PEI’s age group athletes are the heart of Triathlon in our Province.
Is your goal simply to cross the finish line, or do you want to aim as high as you can in the amateur world? Either way, age-groupers are your people. The age-group stream includes athletes of all ages and abilities united in their pursuit of the triathlon lifestyle. Some are first time participants, while others are dedicated athletes who have represented Canada at Age Group championships or participated in Ironmans. By definition, an age-group athlete or para-athlete is an amateur athlete 16 years or older. Age-groupers are categorized according to gender and age bracket (16-19, 20-24, 25-29, etc.). At Triathlon PEI, we recognize age-groupers as the beating heart of Triathlon in our province! Get in touch with us to find a club near you.
PriPEI has a point series for age group athletes, complete with an awards event and presentation at the end of the racing season. Points are earned through participation and performance. See more about the race point series here.
Age-Grouper triathletes train, race and pursue their passion with full determination and commitment. These are amazing athletes and they contribute to the heart and soul of every race. Whether you are the age-grouper just trying out the sport for the first time or the Ironman competitor, Triathlon PEI is committed to supporting you in your various multi-sport endeavours! The age group stream includes athletes of all ages and abilities united in their pursuit of the triathlon lifestyle. Some age group athletes will represent Canada at Age Group Championships or participate in Ironmen events, while others will train for their first triathlon.
Triathlon PEI offers provincial standard Triathlon Championship, provincial sprint triathlon championship, and provincial duathlon sprint and standard championships.
a. Sprint Draft Legal Race
b. Sprint Draft Legal Duathlon
c. Standard Triathlon
d. Aquathon [Swim Bike]
e. Aqualthon [Swim Run]
f. Standard Duathlon
Age-Group Team Canada
The Canadian Age-Group World Championship Teams consist of top performing age-group athletes and para-athletes in Canada who earn a spot at a Qualification Race to represent Canada on the world stage at the International Triathlon Union (ITU) World Championships. Team members have the unique opportunity to proudly represent their country, participate in a unique team environment and celebrate their sport within the global multisport community. The age-group team is one hundred percent self-funded.
Each year, there are two world championship events. Details for the 2018 events are listed below. More information about the 2019 events will be posted as soon as they are available.
Para-triathletes compete in age-group competition according to their classification. If they are not officially classified through the ITU process, para-triathletes can always race locally in a self-identified “Open Paratriathlon”.
How to Qualify
HOW TO JOIN AGE GROUP TEAM CANADA – 2019
How to Qualify
The Age Group Team Canada Selection process is changing for the 2018 race season, affecting the 2019 World Championship events. 2017 qualification for the 2018 ITU Multisport World Championship in Fyn, Denmark, and 2018 ITU Triathlon World Championship in Gold Coast, Australia will be completed as per the 2017 policy.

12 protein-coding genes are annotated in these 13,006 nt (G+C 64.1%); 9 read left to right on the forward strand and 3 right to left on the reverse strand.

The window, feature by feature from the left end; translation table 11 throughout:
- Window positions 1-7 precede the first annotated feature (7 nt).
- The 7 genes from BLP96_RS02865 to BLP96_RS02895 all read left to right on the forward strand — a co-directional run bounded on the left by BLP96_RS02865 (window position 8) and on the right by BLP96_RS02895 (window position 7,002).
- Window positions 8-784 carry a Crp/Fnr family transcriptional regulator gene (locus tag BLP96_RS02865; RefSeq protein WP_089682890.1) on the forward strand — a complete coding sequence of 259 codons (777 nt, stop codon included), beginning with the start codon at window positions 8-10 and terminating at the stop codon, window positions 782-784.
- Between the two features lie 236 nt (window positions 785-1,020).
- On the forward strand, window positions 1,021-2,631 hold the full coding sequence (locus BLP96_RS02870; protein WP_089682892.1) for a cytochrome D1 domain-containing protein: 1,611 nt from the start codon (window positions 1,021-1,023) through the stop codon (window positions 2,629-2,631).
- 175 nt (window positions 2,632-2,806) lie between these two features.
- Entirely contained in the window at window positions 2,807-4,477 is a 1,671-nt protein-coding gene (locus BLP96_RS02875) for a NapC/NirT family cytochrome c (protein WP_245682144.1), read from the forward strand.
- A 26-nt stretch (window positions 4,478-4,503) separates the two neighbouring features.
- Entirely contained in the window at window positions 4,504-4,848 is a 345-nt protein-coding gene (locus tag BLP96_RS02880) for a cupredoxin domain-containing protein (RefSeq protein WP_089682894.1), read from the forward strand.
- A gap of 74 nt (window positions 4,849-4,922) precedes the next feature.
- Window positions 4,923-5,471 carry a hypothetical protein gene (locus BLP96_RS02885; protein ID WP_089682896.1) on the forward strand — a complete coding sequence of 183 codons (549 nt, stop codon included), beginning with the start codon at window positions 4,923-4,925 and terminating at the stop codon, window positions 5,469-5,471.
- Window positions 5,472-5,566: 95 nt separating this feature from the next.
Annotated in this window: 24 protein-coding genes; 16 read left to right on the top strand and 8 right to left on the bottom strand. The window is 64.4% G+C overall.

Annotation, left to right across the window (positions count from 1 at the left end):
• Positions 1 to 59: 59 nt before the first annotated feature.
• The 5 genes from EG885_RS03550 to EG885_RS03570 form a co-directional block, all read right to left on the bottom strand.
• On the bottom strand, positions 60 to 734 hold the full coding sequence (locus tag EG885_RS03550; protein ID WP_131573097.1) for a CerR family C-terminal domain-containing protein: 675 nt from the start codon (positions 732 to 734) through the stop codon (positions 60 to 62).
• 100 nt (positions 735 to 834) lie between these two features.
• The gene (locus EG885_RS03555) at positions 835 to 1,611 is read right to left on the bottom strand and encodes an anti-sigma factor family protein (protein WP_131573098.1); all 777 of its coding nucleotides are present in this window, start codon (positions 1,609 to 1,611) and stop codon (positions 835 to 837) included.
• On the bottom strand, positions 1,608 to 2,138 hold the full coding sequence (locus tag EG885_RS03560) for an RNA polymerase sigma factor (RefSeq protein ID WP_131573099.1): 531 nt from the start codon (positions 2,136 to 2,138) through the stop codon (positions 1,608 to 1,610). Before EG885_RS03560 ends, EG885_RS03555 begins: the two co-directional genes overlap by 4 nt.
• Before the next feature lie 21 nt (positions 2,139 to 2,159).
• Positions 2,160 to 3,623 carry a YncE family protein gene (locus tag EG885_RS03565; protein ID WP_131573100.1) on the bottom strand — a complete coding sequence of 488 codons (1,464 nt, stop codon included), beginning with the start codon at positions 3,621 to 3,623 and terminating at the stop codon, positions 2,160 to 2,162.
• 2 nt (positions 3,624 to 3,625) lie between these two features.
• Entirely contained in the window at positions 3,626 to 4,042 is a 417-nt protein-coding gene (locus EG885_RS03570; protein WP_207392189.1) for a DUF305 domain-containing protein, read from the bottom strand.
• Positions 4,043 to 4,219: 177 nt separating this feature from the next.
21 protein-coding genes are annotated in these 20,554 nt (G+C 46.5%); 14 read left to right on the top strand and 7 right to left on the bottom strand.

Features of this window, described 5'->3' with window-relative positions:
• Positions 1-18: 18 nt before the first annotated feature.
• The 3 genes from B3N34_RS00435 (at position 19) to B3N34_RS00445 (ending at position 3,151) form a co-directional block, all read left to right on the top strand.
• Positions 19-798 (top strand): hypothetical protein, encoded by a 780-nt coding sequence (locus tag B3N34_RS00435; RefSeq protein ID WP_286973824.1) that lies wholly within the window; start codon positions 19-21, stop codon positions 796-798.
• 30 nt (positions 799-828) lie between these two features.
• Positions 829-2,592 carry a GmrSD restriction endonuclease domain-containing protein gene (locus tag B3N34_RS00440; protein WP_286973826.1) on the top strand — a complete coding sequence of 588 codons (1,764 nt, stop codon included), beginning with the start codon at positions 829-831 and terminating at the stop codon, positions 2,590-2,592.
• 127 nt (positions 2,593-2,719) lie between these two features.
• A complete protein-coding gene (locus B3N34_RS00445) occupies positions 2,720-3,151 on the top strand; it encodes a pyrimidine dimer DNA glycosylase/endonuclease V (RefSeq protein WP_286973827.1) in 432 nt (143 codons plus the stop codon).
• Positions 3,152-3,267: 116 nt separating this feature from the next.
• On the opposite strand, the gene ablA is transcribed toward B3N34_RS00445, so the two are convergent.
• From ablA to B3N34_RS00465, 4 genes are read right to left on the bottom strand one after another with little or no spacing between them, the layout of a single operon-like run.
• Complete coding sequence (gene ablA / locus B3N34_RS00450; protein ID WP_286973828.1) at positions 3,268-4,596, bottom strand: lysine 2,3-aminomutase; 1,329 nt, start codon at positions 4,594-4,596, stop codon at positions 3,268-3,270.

As of January 1st, 2018 the new policy will be in place. The vast majority of Team Canada spots will go only to athletes who place within the allocated slots at designated qualifying events. This is in an effort to ensure that our best athletes are representing Canada on the world stage, and that high quality events are offered within Canada to all of our athletes. Athletes who do not qualify, but wish to experience a World Championship event, have the option to register in the Open Categories through the Local Organizing Committees or purchase a limited number of Charity entries. See details below.
There are two ways to join Age Group Team Canada:
1. Qualification at a Designated Qualifying Event
Who Qualifies: Athletes who have earned an automatic qualifier spot at a Triathlon Canada sanctioned qualification event and meet the eligibility criteria listed below. For example, if an event has 3 qualifying spots per age group, the top 3 athletes of each gender with a valid annual provincial and Triathlon Canada membership for each age-adjusted age category are qualifiers (as long as they meet the basic criteria below). Athletes must be a Triathlon Canada Member PRIOR to the qualification event.
How to Register: Registration is available upon verification of automatic qualification. Results will be provided to Triathlon Canada by the Local Organizing Committee through the National Triathlon Registration System. The automatic qualifier will receive an email from Triathlon Canada with a link to complete their World Championship registration.
NOTE: Athletes that automatically qualify will be given the information needed to register as soon as their eligibility is verified. Please allow one month following each race due to the administration time necessary. If you do not receive notification by one month post qualifying event, please contact email@example.com as the email may not have reached you.
2. Purchase of a Charity Entry (Limited Entries, in Available Age Groups Only)
See the Charity Entry Program section below.
AGE GROUP TEAM CANADA CRITERIA & ELIGIBILITY
Age Group Team Selection
Eligible athletes/para-athletes wishing to obtain a spot on the ITU Age-Group World Championship team must meet the following criteria. Please note that para-athletes must also fulfill the classification guidelines outlined in the Para-Triathlete Classification section of the website.